STANLEY COUNTY, S.D. (KELO) — Along with our extreme heat, winter wheat harvest is underway across central South Dakota.

For some farmers, wheat harvest is going smoothly. But for others, there is not a wheat crop to harvest, as it was too dry for it to grow.

On Scarborough Ranch, northwest of Hayes, conditions are less than ideal for crops, especially wheat. This field was supposed to be filled with winter wheat, but due to the dry conditions they had to destroy the crop and attempt to grow a cover crop on the land.

“It’s actually been dry for a year and a half probably almost two years now. So we started with a poor crop last year and because of that, had less residue to plant wheat into last fall, so it was hard starting last fall to begin with,” said Marc Scarborough. “We had very little moisture over the winter very little snow, spring was dry, just got very little rain.”

On half his wheat acres, he planted a cash crop, on the other he planted cover crop.

“We always want something growing on the ground as much as we can. And then the benefit for us, the big benefit is grazing for the cows in the fall,” said Scarborough. “It helps us to save on our pastures in the fall to come and graze on our cover crop.”

While some farmers don’t have a wheat crop to harvest, others are out in the field in the combines.

“We’ve had a very erratic years over the past five years or more, with wetness, with drought, with prevent plant and so it’s really kind of fun to be into somewhat of a normal year now for harvest. That being said, for every corner of the state you could have a different story about what the wheat production looks like and how harvest is going to progress,” said Reid Christopherson, Executive Director South Dakota Wheat Commission.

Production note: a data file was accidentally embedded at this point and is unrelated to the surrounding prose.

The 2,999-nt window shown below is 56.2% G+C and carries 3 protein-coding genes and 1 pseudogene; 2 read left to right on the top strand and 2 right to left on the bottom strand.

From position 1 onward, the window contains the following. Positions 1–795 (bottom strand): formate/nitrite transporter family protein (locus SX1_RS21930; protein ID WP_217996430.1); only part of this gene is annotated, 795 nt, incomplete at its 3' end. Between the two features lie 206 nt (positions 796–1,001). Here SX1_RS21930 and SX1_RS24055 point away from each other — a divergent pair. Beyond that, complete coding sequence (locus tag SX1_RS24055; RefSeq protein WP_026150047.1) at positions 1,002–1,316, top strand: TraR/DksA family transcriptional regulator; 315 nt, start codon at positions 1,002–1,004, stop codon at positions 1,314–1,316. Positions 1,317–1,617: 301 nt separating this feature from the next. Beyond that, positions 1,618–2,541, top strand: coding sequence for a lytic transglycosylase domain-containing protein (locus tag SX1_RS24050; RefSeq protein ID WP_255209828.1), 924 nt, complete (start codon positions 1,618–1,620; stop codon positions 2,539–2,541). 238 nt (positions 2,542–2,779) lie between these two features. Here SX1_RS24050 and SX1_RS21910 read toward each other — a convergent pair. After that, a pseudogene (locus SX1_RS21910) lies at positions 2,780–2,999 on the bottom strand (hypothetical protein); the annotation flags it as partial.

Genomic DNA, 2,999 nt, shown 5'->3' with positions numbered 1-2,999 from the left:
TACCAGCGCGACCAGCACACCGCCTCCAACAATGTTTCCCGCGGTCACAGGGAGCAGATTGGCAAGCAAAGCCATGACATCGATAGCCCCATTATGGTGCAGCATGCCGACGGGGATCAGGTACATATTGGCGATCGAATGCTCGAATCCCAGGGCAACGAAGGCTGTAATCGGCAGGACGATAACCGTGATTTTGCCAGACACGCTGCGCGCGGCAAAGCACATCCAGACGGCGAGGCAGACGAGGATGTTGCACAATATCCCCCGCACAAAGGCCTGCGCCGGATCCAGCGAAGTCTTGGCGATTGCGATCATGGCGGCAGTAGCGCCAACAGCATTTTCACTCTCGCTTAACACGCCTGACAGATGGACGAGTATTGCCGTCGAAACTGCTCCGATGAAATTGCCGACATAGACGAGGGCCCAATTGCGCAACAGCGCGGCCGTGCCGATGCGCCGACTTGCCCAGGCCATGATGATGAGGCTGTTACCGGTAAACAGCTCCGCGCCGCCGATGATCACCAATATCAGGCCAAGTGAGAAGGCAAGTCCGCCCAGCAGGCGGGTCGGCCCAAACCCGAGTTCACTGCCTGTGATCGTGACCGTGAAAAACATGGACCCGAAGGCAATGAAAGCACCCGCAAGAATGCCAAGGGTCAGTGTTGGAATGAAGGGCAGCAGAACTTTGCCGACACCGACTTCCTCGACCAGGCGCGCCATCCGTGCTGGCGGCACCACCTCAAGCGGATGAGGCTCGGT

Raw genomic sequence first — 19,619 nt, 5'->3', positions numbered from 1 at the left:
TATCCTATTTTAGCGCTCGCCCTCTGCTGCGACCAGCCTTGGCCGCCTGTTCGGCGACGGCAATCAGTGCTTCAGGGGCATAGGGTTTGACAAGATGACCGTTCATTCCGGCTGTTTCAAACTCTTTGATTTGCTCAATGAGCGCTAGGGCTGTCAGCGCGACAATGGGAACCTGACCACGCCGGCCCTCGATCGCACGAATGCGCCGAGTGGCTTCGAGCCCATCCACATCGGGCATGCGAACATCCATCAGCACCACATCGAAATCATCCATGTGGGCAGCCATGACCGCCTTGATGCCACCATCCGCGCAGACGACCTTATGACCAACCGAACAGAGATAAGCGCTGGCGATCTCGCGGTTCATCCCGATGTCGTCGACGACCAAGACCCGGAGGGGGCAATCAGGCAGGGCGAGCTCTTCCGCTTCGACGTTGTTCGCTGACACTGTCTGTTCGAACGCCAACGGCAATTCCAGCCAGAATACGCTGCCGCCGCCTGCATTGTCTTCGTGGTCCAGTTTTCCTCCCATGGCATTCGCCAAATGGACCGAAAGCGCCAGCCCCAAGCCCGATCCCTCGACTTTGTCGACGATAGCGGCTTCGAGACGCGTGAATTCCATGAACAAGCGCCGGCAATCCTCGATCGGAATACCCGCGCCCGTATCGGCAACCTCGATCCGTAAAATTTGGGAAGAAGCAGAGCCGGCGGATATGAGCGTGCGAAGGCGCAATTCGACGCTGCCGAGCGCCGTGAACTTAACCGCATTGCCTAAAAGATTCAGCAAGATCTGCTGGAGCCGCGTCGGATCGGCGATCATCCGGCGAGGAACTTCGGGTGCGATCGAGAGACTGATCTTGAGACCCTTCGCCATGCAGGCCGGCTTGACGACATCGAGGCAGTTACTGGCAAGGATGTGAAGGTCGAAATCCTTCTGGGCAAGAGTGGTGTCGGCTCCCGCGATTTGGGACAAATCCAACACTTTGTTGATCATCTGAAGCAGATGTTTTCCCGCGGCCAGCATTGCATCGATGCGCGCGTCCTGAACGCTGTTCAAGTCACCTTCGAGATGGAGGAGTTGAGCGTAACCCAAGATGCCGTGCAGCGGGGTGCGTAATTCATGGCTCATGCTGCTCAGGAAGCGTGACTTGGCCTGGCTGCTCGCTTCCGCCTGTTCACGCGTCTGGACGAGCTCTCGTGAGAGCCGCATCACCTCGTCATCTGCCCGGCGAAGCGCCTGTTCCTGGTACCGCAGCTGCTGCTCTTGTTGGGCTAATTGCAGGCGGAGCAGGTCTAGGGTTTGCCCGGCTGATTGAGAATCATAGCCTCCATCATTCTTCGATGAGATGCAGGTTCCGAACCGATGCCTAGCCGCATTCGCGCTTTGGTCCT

South of Interstate 90 had the most ideal conditions for winter wheat production. At Jorgensen Land & Cattle in Ideal, harvest is underway.

“We started winter wheat harvest about a week ago and yields are actually very very good. I would say slightly above our running average,” said Bryan Jorgensen, agronomy operations COO at Jorgensen Land & Cattle.

Having high yields and quality are something he is thankful for in this market.

“Certainly, if the price and the commodity level the prices where they are, it’s really nice to have a good crop and going into the bin without hail damage and wind damage so we are pretty blessed,” said Jorgensen.

For those without a wheat crop this year, they are remaining hopeful as they look into the next year.

“We just take what God gives us and we deal with it and that’s about all we can do. And we know that we always look to next year I mean we always hope that next year is better and we’ve had two years of drought so I’ve got to believe that next year will be better,” said Scarborough.

South Dakota is in the top 10 wheat producing states in the nation, but the state has experienced a decrease in wheat acres over the past decade mostly due to changing weather conditions.